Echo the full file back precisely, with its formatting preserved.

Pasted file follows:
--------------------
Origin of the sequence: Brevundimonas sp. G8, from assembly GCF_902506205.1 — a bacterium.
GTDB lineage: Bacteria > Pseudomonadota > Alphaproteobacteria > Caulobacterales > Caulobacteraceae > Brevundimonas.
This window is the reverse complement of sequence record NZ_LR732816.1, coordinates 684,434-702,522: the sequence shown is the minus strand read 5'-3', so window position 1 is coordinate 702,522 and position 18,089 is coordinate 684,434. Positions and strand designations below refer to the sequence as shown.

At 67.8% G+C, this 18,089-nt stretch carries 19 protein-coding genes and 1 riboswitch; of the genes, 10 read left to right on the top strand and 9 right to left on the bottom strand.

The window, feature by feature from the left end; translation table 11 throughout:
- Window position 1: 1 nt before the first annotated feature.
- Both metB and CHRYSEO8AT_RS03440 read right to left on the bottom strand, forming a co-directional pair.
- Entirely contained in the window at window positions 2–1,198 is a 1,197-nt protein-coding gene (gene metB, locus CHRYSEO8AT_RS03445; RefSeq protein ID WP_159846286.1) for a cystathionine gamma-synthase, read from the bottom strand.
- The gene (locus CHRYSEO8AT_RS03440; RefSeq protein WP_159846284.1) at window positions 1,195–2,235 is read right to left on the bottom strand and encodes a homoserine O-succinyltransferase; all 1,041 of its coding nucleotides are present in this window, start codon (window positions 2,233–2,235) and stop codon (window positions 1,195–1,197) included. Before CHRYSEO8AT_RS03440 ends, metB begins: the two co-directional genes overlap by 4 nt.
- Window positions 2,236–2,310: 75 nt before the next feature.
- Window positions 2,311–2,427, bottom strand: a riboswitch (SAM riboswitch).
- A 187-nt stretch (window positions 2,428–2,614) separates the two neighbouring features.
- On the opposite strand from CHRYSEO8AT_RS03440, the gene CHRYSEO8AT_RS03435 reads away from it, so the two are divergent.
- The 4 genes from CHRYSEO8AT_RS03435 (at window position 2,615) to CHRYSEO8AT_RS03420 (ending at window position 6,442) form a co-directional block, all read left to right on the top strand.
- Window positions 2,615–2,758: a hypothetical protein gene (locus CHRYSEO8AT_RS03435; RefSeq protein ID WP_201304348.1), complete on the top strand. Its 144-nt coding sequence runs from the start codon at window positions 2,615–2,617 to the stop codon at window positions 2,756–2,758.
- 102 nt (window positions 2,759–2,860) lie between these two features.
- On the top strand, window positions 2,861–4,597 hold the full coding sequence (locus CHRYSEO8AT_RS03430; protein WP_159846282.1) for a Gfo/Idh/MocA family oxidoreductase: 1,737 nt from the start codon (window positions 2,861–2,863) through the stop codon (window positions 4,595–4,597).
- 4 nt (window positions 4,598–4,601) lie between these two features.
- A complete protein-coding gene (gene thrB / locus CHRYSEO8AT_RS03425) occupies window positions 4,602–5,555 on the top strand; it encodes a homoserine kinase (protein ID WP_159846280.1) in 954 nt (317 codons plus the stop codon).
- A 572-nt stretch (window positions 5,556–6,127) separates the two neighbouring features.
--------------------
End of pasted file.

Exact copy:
Origin of the sequence: Brevundimonas sp. G8, from assembly GCF_902506205.1 — a bacterium.
GTDB lineage: Bacteria > Pseudomonadota > Alphaproteobacteria > Caulobacterales > Caulobacteraceae > Brevundimonas.
This window is the reverse complement of sequence record NZ_LR732816.1, coordinates 684,434-702,522: the sequence shown is the minus strand read 5'-3', so window position 1 is coordinate 702,522 and position 18,089 is coordinate 684,434. Positions and strand designations below refer to the sequence as shown.

At 67.8% G+C, this 18,089-nt stretch carries 19 protein-coding genes and 1 riboswitch; of the genes, 10 read left to right on the top strand and 9 right to left on the bottom strand.

The window, feature by feature from the left end; translation table 11 throughout:
- Window position 1: 1 nt before the first annotated feature.
- Both metB and CHRYSEO8AT_RS03440 read right to left on the bottom strand, forming a co-directional pair.
- Entirely contained in the window at window positions 2–1,198 is a 1,197-nt protein-coding gene (gene metB, locus CHRYSEO8AT_RS03445; RefSeq protein ID WP_159846286.1) for a cystathionine gamma-synthase, read from the bottom strand.
- The gene (locus CHRYSEO8AT_RS03440; RefSeq protein WP_159846284.1) at window positions 1,195–2,235 is read right to left on the bottom strand and encodes a homoserine O-succinyltransferase; all 1,041 of its coding nucleotides are present in this window, start codon (window positions 2,233–2,235) and stop codon (window positions 1,195–1,197) included. Before CHRYSEO8AT_RS03440 ends, metB begins: the two co-directional genes overlap by 4 nt.
- Window positions 2,236–2,310: 75 nt before the next feature.
- Window positions 2,311–2,427, bottom strand: a riboswitch (SAM riboswitch).
- A 187-nt stretch (window positions 2,428–2,614) separates the two neighbouring features.
- On the opposite strand from CHRYSEO8AT_RS03440, the gene CHRYSEO8AT_RS03435 reads away from it, so the two are divergent.
- The 4 genes from CHRYSEO8AT_RS03435 (at window position 2,615) to CHRYSEO8AT_RS03420 (ending at window position 6,442) form a co-directional block, all read left to right on the top strand.
- Window positions 2,615–2,758: a hypothetical protein gene (locus CHRYSEO8AT_RS03435; RefSeq protein ID WP_201304348.1), complete on the top strand. Its 144-nt coding sequence runs from the start codon at window positions 2,615–2,617 to the stop codon at window positions 2,756–2,758.
- 102 nt (window positions 2,759–2,860) lie between these two features.
- On the top strand, window positions 2,861–4,597 hold the full coding sequence (locus CHRYSEO8AT_RS03430; protein WP_159846282.1) for a Gfo/Idh/MocA family oxidoreductase: 1,737 nt from the start codon (window positions 2,861–2,863) through the stop codon (window positions 4,595–4,597).
- 4 nt (window positions 4,598–4,601) lie between these two features.
- A complete protein-coding gene (gene thrB / locus CHRYSEO8AT_RS03425) occupies window positions 4,602–5,555 on the top strand; it encodes a homoserine kinase (protein ID WP_159846280.1) in 954 nt (317 codons plus the stop codon).
- A 572-nt stretch (window positions 5,556–6,127) separates the two neighbouring features.